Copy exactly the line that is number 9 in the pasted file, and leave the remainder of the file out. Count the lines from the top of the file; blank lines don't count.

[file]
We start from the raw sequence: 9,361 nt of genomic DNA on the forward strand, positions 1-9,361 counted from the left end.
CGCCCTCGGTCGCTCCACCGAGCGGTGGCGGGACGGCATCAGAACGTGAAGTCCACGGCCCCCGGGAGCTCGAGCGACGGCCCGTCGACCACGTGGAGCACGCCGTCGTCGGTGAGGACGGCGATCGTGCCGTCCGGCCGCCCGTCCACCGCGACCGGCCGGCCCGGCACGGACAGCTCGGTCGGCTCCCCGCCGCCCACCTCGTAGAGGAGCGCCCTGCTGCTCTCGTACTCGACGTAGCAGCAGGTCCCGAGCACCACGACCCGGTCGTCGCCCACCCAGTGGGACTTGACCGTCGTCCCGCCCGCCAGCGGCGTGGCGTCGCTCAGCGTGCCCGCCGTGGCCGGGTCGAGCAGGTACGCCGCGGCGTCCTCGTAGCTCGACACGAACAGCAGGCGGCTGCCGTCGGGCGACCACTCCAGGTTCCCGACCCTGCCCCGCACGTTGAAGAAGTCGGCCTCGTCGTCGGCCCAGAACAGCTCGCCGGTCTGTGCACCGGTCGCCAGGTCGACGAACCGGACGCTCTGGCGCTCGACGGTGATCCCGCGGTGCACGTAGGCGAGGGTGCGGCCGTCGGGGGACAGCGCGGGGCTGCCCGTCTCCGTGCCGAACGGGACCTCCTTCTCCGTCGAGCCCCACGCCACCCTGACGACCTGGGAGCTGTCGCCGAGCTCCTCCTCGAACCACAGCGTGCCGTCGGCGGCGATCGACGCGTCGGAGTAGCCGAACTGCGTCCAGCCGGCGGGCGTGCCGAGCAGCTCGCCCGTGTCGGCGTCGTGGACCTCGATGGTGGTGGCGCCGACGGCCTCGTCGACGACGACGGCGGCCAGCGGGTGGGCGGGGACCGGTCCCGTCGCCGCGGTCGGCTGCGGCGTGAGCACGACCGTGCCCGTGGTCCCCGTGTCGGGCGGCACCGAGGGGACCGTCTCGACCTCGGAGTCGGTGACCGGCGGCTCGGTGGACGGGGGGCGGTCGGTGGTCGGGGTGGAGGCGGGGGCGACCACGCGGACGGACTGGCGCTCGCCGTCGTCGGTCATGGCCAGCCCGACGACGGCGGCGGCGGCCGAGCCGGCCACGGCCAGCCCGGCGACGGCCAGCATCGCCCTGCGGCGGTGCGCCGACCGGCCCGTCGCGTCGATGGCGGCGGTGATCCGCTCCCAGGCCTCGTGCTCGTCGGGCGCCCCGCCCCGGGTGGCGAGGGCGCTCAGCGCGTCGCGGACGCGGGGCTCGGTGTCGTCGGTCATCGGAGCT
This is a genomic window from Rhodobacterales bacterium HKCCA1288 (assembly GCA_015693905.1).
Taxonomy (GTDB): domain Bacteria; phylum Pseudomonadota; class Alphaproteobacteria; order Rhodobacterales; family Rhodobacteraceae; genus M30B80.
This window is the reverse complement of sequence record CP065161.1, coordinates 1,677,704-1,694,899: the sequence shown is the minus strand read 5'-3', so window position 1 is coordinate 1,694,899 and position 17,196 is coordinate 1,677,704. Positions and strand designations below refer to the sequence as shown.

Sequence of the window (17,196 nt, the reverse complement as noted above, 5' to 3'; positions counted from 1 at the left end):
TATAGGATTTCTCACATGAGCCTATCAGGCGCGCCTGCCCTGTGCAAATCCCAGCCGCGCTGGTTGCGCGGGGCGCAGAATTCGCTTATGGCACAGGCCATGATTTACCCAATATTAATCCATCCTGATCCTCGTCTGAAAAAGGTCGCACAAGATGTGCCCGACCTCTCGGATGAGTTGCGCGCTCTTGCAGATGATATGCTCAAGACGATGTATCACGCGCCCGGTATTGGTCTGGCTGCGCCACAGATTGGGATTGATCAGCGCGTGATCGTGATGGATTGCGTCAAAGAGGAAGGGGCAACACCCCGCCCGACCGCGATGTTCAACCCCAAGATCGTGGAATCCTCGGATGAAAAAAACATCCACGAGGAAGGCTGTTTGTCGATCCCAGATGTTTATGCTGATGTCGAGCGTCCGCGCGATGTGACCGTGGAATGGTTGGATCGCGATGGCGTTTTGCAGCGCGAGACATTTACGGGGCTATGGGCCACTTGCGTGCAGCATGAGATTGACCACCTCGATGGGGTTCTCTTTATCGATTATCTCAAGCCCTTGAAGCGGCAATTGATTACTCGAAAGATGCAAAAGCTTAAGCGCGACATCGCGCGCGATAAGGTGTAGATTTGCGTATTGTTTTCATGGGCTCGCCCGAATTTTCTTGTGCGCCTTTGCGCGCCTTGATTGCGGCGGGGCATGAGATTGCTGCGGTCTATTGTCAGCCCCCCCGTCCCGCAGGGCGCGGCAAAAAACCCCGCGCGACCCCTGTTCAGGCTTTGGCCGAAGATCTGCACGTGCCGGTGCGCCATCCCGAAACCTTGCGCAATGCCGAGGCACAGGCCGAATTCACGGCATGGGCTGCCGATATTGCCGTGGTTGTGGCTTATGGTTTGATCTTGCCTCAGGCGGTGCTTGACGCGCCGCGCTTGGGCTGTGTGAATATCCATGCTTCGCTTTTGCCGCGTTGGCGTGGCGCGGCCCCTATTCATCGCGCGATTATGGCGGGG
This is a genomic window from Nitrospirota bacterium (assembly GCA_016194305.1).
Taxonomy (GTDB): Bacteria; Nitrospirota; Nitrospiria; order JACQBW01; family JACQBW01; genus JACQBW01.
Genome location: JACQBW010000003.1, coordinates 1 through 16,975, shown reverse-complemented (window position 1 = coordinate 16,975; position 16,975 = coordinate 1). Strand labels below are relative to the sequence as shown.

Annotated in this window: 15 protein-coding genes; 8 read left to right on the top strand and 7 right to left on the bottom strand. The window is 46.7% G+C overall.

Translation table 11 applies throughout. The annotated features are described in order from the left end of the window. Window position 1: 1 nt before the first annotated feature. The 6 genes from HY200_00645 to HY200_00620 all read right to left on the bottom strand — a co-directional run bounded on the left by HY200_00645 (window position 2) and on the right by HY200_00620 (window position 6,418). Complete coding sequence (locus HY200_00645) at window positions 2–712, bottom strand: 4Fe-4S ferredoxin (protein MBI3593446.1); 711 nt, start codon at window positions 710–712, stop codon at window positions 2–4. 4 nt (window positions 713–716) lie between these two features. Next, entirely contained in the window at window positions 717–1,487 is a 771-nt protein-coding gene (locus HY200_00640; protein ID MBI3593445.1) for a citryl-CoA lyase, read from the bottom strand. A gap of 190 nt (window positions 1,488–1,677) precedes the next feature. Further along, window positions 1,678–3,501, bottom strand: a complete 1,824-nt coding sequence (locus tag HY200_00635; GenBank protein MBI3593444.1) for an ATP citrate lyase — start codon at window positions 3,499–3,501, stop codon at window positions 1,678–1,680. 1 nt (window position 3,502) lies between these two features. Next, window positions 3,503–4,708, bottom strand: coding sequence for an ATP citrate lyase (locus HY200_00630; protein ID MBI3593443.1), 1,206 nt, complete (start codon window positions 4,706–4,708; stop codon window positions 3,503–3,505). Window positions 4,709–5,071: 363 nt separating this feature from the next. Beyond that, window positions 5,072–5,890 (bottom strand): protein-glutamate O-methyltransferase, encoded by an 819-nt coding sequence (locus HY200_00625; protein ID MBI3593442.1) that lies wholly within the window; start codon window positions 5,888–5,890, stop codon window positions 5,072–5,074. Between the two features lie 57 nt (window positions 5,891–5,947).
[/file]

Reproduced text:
Taxonomy (GTDB): Bacteria; Nitrospirota; Nitrospiria; order JACQBW01; family JACQBW01; genus JACQBW01.